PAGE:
The other day I was talking to a few local business owners and I asked them if they knew what their cost of capital was. I got a few blank stares.
When we discussed the issue further, people started to warm up to the idea that the cost of capital can be viewed in terms of opportunity costs:
1. One owner said his cost of capital was the interest rate on his bank loans. I suppose he was 100% debt financed and probably not planning to refinance any time soon! Good luck to him!
2. A second owner said he took out all his savings from the bank and put it into his business. Since the bank deposit rate was so low, he figured his opportunity cost was pretty low as well. He has a point, though he must realize that he has moved into a higher risk category by withdrawing his money from the bank and investing it in a start-up business.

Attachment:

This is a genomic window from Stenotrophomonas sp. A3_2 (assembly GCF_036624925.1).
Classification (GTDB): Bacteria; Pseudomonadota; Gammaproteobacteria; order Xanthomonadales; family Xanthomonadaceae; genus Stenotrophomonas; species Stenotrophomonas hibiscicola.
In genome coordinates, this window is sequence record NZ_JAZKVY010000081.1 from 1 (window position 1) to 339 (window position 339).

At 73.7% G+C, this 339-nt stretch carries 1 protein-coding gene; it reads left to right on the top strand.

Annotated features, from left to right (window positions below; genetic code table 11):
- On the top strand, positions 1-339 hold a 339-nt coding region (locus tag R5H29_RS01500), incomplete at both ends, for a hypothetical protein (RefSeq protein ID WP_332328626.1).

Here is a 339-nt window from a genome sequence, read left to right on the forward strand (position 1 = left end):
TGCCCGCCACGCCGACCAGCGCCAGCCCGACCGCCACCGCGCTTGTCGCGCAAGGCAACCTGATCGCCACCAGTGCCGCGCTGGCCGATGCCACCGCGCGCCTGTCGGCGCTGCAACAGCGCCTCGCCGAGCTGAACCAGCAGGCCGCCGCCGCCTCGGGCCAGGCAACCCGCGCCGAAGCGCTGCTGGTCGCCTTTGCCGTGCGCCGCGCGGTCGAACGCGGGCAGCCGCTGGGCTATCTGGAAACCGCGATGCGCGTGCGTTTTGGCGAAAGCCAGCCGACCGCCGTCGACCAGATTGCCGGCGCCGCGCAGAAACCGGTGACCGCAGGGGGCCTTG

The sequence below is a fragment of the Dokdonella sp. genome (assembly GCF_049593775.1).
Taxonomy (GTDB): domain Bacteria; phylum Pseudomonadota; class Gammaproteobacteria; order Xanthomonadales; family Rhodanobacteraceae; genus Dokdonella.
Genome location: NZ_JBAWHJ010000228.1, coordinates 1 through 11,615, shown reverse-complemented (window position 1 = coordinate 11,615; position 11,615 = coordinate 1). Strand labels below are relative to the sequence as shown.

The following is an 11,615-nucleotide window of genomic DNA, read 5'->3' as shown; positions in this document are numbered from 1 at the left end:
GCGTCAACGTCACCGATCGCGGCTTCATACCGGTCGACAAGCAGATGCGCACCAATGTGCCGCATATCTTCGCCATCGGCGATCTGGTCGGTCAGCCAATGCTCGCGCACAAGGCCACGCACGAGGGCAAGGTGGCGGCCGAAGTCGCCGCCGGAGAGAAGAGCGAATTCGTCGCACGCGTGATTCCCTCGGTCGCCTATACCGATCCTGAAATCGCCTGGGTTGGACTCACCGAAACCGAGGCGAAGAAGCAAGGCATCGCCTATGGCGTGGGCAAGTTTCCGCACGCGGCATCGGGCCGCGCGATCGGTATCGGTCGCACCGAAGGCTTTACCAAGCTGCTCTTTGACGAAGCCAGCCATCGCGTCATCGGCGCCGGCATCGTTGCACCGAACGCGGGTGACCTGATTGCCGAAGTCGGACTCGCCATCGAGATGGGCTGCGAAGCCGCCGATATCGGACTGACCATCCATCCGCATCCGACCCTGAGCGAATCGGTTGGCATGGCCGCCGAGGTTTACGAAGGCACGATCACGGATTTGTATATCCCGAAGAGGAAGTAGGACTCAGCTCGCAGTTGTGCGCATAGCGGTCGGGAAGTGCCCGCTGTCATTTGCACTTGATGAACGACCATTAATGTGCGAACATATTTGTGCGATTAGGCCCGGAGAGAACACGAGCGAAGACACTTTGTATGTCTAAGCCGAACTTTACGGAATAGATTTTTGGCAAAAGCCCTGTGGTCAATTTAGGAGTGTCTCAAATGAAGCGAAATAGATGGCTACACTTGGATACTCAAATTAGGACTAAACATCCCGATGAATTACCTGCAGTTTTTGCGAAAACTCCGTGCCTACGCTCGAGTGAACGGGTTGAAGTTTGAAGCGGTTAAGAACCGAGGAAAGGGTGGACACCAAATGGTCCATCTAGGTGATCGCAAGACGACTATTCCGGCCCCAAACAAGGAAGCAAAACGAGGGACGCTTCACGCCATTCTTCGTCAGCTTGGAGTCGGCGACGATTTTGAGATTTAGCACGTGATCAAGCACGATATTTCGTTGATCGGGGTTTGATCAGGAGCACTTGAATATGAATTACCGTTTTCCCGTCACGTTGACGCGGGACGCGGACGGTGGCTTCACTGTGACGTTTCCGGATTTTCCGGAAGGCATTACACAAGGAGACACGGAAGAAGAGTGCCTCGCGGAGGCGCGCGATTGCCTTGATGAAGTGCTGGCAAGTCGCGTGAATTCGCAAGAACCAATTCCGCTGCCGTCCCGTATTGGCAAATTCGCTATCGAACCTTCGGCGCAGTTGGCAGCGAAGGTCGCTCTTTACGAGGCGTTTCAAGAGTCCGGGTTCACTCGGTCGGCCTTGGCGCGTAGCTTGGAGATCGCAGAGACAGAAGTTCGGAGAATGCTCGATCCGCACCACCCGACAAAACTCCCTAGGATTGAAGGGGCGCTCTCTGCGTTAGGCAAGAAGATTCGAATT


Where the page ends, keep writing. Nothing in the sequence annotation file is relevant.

3. Another business owner said he started his company by borrowing from his relatives. Since they haven’t asked for it back he assumes its cost is zero. But he does pay a price, I suppose: at family gatherings he gets dirty looks from his relatives and his wife gives him constant grief. He suspects that the relatives complain about him to his wife.
Since all three owners want to expand their businesses, they asked me if I could recommend new sources of finance. I thought of sending them to our P4 candidates (after the exam!).